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Phonon-enhanced light–matter interaction at the nanometre scale


Optical near fields exist close to any illuminated object. They account for interesting effects such as enhanced pinhole transmission1 or enhanced Raman scattering enabling single-molecule spectroscopy2. Also, they enable high-resolution (below 10 nm) optical microscopy3,4,5,6. The plasmon-enhanced near-field coupling between metallic nanostructures7,8,9 opens new ways of designing optical properties10,11,12 and of controlling light on the nanometre scale13,14. Here we study the strong enhancement of optical near-field coupling in the infrared by lattice vibrations (phonons) of polar dielectrics. We combine infrared spectroscopy with a near-field microscope that provides a confined field to probe the local interaction with a SiC sample. The phonon resonance occurs at 920 cm-1. Within 20 cm-1 of the resonance, the near-field signal increases 200-fold; on resonance, the signal exceeds by 20 times the value obtained with a gold sample. We find that phonon-enhanced near-field coupling is extremely sensitive to chemical and structural composition of polar samples, permitting nanometre-scale analysis of semiconductors and minerals. The excellent physical and chemical stability of SiC in particular may allow the design of nanometre-scale optical circuits for high-temperature and high-power operation.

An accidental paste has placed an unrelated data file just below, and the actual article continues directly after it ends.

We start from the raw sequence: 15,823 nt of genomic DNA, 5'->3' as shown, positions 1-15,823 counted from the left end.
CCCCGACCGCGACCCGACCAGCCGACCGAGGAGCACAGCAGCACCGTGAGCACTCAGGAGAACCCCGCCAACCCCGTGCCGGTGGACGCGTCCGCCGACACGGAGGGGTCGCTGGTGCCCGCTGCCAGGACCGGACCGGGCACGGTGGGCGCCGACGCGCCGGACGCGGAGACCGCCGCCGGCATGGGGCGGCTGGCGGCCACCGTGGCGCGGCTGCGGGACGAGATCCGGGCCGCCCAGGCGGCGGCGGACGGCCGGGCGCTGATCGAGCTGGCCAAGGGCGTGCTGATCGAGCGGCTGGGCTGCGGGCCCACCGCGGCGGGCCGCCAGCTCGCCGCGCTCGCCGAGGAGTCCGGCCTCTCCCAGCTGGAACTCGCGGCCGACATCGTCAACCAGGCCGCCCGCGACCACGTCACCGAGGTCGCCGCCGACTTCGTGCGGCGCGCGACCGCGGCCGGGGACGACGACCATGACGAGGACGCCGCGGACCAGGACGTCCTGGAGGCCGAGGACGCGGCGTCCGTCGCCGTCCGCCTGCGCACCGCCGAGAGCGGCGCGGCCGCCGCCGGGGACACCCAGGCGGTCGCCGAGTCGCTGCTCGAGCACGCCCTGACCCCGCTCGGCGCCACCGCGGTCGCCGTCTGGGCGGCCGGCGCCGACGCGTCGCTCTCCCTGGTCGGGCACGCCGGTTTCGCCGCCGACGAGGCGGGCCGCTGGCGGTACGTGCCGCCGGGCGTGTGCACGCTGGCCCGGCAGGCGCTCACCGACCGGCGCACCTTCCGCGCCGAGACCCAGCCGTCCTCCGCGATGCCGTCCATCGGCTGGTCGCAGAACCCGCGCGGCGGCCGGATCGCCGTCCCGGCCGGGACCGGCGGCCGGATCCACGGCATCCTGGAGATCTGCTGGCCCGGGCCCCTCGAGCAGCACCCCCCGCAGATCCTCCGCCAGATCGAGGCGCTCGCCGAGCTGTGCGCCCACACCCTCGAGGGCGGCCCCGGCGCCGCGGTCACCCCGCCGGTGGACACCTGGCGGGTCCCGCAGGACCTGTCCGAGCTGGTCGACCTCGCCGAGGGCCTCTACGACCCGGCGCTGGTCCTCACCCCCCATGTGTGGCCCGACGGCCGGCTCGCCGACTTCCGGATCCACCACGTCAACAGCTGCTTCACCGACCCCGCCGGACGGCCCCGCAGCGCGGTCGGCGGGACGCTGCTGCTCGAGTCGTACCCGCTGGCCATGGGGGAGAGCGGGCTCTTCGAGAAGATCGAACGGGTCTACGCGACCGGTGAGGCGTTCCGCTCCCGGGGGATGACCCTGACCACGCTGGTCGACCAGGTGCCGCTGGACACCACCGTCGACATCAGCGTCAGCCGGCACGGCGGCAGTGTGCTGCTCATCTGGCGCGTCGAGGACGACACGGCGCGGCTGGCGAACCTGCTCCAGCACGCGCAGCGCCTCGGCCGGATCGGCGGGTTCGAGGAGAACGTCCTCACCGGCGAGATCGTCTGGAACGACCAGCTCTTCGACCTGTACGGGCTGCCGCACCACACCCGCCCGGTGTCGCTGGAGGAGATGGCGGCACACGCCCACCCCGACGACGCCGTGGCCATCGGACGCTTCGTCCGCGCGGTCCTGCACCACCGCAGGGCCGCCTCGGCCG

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Figure 1: Calculated field enhancement Eloc/Ein due to Fröhlich resonance at the surface of a 10-nm-diameter sphere.
Figure 2: Enhancement and narrowing of a phonon-induced spectral response by the near-field probing process.
Figure 3: Experimental scheme (a) and images (b,c) taken with a scattering-type mid-infrared scanning near-field microscope (s-SNOM).
Figure 4: Phonon-enhanced near-field response of SiC, normalized to Au.


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We acknowledge discussions with M. Stark, A. Otto, R. Helbig, R. Guckenberger and J. Plitzko. Supported by Deutsche Forschungsgemeinschaft.

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Hillenbrand, R., Taubner, T. & Keilmann, F. Phonon-enhanced light–matter interaction at the nanometre scale. Nature 418, 159–162 (2002).

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